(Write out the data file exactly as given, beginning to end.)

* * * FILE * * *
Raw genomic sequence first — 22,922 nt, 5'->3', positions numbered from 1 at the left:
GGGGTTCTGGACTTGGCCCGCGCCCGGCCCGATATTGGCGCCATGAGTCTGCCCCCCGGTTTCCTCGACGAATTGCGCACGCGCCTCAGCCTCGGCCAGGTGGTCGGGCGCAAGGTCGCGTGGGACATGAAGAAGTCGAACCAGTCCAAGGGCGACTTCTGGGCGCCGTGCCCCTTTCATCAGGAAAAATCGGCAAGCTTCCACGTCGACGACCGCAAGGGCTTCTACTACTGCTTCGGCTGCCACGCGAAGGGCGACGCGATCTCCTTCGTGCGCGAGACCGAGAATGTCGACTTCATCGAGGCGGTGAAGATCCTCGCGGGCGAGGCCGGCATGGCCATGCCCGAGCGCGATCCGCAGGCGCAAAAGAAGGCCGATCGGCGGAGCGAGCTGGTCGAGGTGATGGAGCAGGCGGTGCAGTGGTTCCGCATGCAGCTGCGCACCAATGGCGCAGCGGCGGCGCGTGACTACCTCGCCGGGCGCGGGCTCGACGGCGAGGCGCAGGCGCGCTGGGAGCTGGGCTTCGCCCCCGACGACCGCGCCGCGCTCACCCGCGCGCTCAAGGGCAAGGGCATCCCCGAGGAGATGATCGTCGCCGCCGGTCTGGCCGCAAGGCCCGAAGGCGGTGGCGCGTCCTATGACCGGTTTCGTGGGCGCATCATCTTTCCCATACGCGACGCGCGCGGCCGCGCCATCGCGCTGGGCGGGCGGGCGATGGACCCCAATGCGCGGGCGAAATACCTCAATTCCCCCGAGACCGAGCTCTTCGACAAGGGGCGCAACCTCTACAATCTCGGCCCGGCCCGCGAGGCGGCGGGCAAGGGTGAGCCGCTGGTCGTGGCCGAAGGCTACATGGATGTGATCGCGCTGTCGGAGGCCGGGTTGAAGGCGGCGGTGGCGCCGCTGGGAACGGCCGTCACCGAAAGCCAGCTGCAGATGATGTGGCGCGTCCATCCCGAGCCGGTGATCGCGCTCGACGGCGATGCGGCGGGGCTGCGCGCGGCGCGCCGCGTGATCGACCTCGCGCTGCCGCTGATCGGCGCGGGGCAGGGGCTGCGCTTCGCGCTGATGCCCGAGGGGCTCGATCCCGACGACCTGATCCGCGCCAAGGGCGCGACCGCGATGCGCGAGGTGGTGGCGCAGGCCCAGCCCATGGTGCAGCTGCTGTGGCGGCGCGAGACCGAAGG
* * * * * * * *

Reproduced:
Raw genomic sequence first — 22,922 nt, 5'->3', positions numbered from 1 at the left:
GGGGTTCTGGACTTGGCCCGCGCCCGGCCCGATATTGGCGCCATGAGTCTGCCCCCCGGTTTCCTCGACGAATTGCGCACGCGCCTCAGCCTCGGCCAGGTGGTCGGGCGCAAGGTCGCGTGGGACATGAAGAAGTCGAACCAGTCCAAGGGCGACTTCTGGGCGCCGTGCCCCTTTCATCAGGAAAAATCGGCAAGCTTCCACGTCGACGACCGCAAGGGCTTCTACTACTGCTTCGGCTGCCACGCGAAGGGCGACGCGATCTCCTTCGTGCGCGAGACCGAGAATGTCGACTTCATCGAGGCGGTGAAGATCCTCGCGGGCGAGGCCGGCATGGCCATGCCCGAGCGCGATCCGCAGGCGCAAAAGAAGGCCGATCGGCGGAGCGAGCTGGTCGAGGTGATGGAGCAGGCGGTGCAGTGGTTCCGCATGCAGCTGCGCACCAATGGCGCAGCGGCGGCGCGTGACTACCTCGCCGGGCGCGGGCTCGACGGCGAGGCGCAGGCGCGCTGGGAGCTGGGCTTCGCCCCCGACGACCGCGCCGCGCTCACCCGCGCGCTCAAGGGCAAGGGCATCCCCGAGGAGATGATCGTCGCCGCCGGTCTGGCCGCAAGGCCCGAAGGCGGTGGCGCGTCCTATGACCGGTTTCGTGGGCGCATCATCTTTCCCATACGCGACGCGCGCGGCCGCGCCATCGCGCTGGGCGGGCGGGCGATGGACCCCAATGCGCGGGCGAAATACCTCAATTCCCCCGAGACCGAGCTCTTCGACAAGGGGCGCAACCTCTACAATCTCGGCCCGGCCCGCGAGGCGGCGGGCAAGGGTGAGCCGCTGGTCGTGGCCGAAGGCTACATGGATGTGATCGCGCTGTCGGAGGCCGGGTTGAAGGCGGCGGTGGCGCCGCTGGGAACGGCCGTCACCGAAAGCCAGCTGCAGATGATGTGGCGCGTCCATCCCGAGCCGGTGATCGCGCTCGACGGCGATGCGGCGGGGCTGCGCGCGGCGCGCCGCGTGATCGACCTCGCGCTGCCGCTGATCGGCGCGGGGCAGGGGCTGCGCTTCGCGCTGATGCCCGAGGGGCTCGATCCCGACGACCTGATCCGCGCCAAGGGCGCGACCGCGATGCGCGAGGTGGTGGCGCAGGCCCAGCCCATGGTGCAGCTGCTGTGGCGGCGCGAGACCGAAGG